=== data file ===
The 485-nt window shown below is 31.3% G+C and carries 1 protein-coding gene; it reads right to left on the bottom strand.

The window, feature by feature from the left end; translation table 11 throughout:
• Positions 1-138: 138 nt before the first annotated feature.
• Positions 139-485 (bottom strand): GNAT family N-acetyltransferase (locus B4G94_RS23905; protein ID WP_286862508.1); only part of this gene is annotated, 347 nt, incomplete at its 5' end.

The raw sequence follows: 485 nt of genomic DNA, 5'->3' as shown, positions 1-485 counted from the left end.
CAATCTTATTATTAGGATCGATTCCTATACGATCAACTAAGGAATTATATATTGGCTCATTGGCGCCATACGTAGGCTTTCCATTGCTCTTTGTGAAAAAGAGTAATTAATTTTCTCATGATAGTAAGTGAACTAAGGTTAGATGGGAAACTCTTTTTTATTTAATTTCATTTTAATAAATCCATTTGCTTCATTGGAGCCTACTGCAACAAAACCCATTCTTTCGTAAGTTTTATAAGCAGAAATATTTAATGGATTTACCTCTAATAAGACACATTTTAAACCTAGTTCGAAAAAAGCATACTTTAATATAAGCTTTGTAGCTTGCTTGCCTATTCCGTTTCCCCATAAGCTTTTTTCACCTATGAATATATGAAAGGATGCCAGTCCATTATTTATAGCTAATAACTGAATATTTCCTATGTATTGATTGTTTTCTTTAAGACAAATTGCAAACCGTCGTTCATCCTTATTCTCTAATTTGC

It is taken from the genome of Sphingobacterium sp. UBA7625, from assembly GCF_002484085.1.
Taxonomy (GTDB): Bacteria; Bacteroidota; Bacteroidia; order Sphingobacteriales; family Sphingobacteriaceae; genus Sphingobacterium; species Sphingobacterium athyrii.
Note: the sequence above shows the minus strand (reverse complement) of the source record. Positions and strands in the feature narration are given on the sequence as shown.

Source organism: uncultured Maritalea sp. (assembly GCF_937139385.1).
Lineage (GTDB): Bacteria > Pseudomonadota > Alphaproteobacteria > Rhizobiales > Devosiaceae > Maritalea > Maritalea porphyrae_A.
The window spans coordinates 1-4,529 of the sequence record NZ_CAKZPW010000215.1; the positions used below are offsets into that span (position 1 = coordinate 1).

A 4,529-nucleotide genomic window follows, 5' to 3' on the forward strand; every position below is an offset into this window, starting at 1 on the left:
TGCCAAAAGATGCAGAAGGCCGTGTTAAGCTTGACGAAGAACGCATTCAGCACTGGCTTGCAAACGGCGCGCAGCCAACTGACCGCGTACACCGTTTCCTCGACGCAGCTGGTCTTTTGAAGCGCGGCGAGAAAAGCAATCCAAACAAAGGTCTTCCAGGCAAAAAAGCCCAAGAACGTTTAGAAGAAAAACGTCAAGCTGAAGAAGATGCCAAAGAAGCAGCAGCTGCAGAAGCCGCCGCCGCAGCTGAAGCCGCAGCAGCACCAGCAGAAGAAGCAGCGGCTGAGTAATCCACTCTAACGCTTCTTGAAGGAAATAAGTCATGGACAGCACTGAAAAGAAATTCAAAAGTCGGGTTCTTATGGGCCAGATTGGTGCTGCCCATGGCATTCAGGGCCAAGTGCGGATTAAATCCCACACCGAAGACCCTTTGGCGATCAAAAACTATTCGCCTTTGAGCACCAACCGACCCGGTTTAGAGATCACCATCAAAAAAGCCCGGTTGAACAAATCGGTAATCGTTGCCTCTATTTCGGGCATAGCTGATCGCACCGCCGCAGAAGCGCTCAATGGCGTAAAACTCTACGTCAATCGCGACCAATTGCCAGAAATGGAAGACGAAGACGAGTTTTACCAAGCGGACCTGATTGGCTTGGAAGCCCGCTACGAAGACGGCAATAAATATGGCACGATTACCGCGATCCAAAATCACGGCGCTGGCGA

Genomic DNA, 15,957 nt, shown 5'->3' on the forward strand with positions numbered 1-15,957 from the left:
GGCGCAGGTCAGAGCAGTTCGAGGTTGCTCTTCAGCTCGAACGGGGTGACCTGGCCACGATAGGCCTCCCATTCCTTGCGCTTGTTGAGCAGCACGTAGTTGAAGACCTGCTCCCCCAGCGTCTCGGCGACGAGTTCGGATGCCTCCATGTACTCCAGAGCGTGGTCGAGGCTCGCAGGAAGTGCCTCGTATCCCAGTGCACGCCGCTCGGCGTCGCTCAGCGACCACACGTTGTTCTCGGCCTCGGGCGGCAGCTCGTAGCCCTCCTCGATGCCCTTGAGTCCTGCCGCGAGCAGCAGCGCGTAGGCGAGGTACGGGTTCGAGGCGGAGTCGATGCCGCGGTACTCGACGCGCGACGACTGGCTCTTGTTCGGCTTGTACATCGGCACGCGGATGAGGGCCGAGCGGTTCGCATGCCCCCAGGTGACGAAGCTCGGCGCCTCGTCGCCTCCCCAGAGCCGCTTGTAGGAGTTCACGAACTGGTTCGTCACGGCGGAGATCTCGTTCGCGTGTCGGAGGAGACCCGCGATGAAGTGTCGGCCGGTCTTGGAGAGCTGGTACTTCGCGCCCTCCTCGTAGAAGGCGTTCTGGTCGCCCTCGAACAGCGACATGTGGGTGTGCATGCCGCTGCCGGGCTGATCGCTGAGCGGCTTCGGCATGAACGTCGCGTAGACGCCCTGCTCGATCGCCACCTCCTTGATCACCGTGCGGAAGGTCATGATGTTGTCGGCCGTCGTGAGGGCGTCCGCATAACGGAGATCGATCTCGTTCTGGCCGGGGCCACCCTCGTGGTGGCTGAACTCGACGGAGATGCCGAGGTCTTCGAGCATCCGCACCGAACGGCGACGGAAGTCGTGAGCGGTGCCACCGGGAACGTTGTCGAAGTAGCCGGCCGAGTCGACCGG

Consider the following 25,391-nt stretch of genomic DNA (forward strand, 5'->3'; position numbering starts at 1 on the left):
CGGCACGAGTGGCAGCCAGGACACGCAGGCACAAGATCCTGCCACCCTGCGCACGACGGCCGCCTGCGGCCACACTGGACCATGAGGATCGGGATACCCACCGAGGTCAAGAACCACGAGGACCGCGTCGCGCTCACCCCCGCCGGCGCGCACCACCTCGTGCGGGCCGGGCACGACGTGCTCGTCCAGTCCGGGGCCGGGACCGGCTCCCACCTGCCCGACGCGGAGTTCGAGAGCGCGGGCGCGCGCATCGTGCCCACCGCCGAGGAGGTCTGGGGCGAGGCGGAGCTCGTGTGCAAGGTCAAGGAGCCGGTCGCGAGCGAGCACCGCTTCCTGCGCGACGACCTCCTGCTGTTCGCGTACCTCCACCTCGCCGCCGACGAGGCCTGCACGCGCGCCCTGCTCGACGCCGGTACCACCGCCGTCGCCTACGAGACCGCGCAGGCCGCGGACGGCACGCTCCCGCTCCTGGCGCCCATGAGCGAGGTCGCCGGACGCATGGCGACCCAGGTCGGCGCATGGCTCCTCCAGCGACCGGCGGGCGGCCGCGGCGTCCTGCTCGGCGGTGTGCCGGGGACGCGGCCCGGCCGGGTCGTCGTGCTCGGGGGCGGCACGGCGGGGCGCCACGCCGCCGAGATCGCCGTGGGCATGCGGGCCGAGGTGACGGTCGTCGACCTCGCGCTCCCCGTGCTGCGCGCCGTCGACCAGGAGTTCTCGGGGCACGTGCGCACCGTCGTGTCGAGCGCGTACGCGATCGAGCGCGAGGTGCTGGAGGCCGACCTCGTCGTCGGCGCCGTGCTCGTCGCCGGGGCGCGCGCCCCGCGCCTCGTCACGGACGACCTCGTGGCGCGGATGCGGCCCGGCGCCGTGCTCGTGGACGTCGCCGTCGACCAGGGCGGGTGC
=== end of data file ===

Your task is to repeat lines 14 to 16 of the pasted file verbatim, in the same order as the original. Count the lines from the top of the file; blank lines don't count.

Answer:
TGCCAAAAGATGCAGAAGGCCGTGTTAAGCTTGACGAAGAACGCATTCAGCACTGGCTTGCAAACGGCGCGCAGCCAACTGACCGCGTACACCGTTTCCTCGACGCAGCTGGTCTTTTGAAGCGCGGCGAGAAAAGCAATCCAAACAAAGGTCTTCCAGGCAAAAAAGCCCAAGAACGTTTAGAAGAAAAACGTCAAGCTGAAGAAGATGCCAAAGAAGCAGCAGCTGCAGAAGCCGCCGCCGCAGCTGAAGCCGCAGCAGCACCAGCAGAAGAAGCAGCGGCTGAGTAATCCACTCTAACGCTTCTTGAAGGAAATAAGTCATGGACAGCACTGAAAAGAAATTCAAAAGTCGGGTTCTTATGGGCCAGATTGGTGCTGCCCATGGCATTCAGGGCCAAGTGCGGATTAAATCCCACACCGAAGACCCTTTGGCGATCAAAAACTATTCGCCTTTGAGCACCAACCGACCCGGTTTAGAGATCACCATCAAAAAAGCCCGGTTGAACAAATCGGTAATCGTTGCCTCTATTTCGGGCATAGCTGATCGCACCGCCGCAGAAGCGCTCAATGGCGTAAAACTCTACGTCAATCGCGACCAATTGCCAGAAATGGAAGACGAAGACGAGTTTTACCAAGCGGACCTGATTGGCTTGGAAGCCCGCTACGAAGACGGCAATAAATATGGCACGATTACCGCGATCCAAAATCACGGCGCTGGCGA

Genomic DNA, 15,957 nt, shown 5'->3' on the forward strand with positions numbered 1-15,957 from the left:
GGCGCAGGTCAGAGCAGTTCGAGGTTGCTCTTCAGCTCGAACGGGGTGACCTGGCCACGATAGGCCTCCCATTCCTTGCGCTTGTTGAGCAGCACGTAGTTGAAGACCTGCTCCCCCAGCGTCTCGGCGACGAGTTCGGATGCCTCCATGTACTCCAGAGCGTGGTCGAGGCTCGCAGGAAGTGCCTCGTATCCCAGTGCACGCCGCTCGGCGTCGCTCAGCGACCACACGTTGTTCTCGGCCTCGGGCGGCAGCTCGTAGCCCTCCTCGATGCCCTTGAGTCCTGCCGCGAGCAGCAGCGCGTAGGCGAGGTACGGGTTCGAGGCGGAGTCGATGCCGCGGTACTCGACGCGCGACGACTGGCTCTTGTTCGGCTTGTACATCGGCACGCGGATGAGGGCCGAGCGGTTCGCATGCCCCCAGGTGACGAAGCTCGGCGCCTCGTCGCCTCCCCAGAGCCGCTTGTAGGAGTTCACGAACTGGTTCGTCACGGCGGAGATCTCGTTCGCGTGTCGGAGGAGACCCGCGATGAAGTGTCGGCCGGTCTTGGAGAGCTGGTACTTCGCGCCCTCCTCGTAGAAGGCGTTCTGGTCGCCCTCGAACAGCGACATGTGGGTGTGCATGCCGCTGCCGGGCTGATCGCTGAGCGGCTTCGGCATGAACGTCGCGTAGACGCCCTGCTCGATCGCCACCTCCTTGATCACCGTGCGGAAGGTCATGATGTTGTCGGCCGTCGTGAGGGCGTCCGCATAACGGAGATCGATCTCGTTCTGGCCGGGGCCACCCTCGTGGTGGCTGAACTCGACGGAGATGCCGAGGTCTTCGAGCATCCGCACCGAACGGCGACGGAAGTCGTGAGCGGTGCCACCGGGAACGTTGTCGAAGTAGCCGGCCGAGTCGACCGG